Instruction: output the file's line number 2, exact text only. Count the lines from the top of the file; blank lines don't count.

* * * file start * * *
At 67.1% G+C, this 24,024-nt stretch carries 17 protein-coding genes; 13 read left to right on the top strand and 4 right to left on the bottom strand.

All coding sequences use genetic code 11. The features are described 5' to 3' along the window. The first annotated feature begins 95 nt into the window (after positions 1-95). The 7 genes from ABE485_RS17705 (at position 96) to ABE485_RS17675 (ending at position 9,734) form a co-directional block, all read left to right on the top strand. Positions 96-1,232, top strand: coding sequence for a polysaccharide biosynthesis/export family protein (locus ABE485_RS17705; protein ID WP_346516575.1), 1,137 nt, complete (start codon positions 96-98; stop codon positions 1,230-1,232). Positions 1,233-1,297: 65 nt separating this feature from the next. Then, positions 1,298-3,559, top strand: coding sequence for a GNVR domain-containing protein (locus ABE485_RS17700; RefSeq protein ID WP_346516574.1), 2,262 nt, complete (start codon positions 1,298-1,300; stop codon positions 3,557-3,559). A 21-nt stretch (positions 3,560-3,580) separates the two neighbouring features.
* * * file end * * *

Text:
All coding sequences use genetic code 11. The features are described 5' to 3' along the window. The first annotated feature begins 95 nt into the window (after positions 1-95). The 7 genes from ABE485_RS17705 (at position 96) to ABE485_RS17675 (ending at position 9,734) form a co-directional block, all read left to right on the top strand. Positions 96-1,232, top strand: coding sequence for a polysaccharide biosynthesis/export family protein (locus ABE485_RS17705; protein ID WP_346516575.1), 1,137 nt, complete (start codon positions 96-98; stop codon positions 1,230-1,232). Positions 1,233-1,297: 65 nt separating this feature from the next. Then, positions 1,298-3,559, top strand: coding sequence for a GNVR domain-containing protein (locus ABE485_RS17700; RefSeq protein ID WP_346516574.1), 2,262 nt, complete (start codon positions 1,298-1,300; stop codon positions 3,557-3,559). A 21-nt stretch (positions 3,560-3,580) separates the two neighbouring features.